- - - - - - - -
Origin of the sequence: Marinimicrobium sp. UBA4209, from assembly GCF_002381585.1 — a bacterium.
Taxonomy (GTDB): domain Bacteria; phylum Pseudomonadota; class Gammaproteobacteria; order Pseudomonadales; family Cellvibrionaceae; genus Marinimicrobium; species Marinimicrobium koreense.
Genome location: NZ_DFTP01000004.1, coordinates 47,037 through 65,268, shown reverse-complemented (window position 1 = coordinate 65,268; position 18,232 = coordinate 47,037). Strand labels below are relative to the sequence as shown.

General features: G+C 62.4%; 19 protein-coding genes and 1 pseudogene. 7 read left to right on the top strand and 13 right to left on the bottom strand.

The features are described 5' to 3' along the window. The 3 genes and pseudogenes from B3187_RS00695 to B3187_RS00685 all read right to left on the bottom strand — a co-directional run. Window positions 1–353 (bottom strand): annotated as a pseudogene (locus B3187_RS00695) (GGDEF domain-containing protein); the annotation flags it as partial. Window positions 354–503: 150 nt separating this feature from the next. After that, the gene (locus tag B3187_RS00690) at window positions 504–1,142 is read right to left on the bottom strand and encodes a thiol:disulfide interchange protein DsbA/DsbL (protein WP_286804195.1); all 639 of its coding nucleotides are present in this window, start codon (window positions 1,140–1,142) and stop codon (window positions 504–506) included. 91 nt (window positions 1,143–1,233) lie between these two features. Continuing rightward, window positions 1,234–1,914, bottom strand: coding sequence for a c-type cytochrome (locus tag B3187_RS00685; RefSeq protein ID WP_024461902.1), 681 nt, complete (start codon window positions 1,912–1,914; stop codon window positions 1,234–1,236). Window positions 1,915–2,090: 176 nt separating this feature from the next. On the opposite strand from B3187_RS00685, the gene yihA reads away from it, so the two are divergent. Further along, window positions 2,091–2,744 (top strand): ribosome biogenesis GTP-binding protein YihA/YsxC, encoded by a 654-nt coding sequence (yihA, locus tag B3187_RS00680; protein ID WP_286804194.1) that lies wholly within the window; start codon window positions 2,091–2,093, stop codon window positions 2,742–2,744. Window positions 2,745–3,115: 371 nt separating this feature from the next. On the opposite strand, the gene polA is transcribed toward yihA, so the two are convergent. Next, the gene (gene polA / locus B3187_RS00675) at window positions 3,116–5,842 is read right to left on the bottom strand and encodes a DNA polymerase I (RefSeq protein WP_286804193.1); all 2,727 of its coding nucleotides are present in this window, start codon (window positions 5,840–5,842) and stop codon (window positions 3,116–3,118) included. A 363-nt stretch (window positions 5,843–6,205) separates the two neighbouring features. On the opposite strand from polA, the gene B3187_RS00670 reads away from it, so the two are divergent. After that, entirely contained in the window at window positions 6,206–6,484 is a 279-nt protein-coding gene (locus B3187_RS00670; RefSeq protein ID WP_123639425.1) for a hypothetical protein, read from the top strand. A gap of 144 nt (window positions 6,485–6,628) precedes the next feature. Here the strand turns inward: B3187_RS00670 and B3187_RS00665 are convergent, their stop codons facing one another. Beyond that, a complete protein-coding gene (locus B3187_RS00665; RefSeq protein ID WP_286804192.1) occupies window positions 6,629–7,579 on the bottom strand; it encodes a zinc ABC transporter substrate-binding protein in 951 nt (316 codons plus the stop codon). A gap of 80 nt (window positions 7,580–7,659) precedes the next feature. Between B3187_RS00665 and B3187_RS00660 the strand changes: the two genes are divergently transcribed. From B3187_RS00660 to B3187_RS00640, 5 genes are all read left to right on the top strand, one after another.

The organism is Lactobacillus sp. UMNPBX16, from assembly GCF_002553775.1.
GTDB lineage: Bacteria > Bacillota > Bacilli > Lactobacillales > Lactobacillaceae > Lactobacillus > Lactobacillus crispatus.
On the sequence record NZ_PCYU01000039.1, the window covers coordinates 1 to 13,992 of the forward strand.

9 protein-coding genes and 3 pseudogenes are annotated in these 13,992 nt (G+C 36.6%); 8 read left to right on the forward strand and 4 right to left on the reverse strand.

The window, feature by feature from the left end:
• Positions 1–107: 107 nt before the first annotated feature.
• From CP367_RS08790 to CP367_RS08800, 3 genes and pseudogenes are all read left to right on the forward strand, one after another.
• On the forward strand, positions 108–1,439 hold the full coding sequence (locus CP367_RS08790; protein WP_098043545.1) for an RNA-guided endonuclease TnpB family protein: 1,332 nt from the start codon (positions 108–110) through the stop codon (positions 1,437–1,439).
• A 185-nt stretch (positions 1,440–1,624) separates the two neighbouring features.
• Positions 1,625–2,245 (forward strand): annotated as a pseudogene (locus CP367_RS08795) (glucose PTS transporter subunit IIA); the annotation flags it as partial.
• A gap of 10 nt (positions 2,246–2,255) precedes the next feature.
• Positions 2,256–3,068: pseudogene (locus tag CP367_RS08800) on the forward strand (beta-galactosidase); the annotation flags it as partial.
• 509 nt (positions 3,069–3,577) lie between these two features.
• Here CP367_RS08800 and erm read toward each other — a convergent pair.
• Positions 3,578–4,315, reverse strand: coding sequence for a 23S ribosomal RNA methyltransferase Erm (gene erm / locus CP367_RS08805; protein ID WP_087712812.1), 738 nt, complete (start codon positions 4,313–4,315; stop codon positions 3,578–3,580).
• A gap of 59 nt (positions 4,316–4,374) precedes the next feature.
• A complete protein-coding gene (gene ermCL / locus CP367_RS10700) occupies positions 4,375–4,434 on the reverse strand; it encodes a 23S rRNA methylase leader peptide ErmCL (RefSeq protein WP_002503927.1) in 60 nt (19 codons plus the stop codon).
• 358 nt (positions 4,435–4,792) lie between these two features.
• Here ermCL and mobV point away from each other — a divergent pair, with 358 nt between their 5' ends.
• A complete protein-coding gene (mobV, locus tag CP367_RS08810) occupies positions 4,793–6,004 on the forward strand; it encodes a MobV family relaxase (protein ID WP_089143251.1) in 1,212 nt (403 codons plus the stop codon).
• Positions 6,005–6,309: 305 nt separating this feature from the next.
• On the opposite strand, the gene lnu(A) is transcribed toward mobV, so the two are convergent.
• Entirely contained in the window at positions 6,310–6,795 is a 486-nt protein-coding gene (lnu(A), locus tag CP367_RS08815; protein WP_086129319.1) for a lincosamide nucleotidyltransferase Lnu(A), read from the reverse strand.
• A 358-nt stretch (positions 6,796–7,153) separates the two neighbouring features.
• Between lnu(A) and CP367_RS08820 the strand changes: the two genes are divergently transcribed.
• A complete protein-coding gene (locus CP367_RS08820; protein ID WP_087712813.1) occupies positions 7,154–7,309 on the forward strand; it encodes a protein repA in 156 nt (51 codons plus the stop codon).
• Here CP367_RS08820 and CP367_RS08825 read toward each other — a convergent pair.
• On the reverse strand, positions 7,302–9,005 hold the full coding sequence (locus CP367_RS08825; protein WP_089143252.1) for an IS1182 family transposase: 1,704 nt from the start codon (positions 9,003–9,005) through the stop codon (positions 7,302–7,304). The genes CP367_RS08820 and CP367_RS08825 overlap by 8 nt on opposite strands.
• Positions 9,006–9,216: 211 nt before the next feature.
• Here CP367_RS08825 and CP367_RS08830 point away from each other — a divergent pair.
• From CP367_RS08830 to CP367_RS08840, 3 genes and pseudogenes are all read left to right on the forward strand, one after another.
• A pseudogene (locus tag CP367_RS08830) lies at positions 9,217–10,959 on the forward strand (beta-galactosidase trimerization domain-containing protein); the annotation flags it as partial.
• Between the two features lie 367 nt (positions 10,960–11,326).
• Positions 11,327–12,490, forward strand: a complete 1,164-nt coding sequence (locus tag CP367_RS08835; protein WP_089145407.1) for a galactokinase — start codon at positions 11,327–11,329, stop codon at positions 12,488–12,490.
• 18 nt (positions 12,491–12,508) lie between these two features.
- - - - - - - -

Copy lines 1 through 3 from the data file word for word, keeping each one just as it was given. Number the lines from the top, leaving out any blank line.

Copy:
Origin of the sequence: Marinimicrobium sp. UBA4209, from assembly GCF_002381585.1 — a bacterium.
Taxonomy (GTDB): domain Bacteria; phylum Pseudomonadota; class Gammaproteobacteria; order Pseudomonadales; family Cellvibrionaceae; genus Marinimicrobium; species Marinimicrobium koreense.
Genome location: NZ_DFTP01000004.1, coordinates 47,037 through 65,268, shown reverse-complemented (window position 1 = coordinate 65,268; position 18,232 = coordinate 47,037). Strand labels below are relative to the sequence as shown.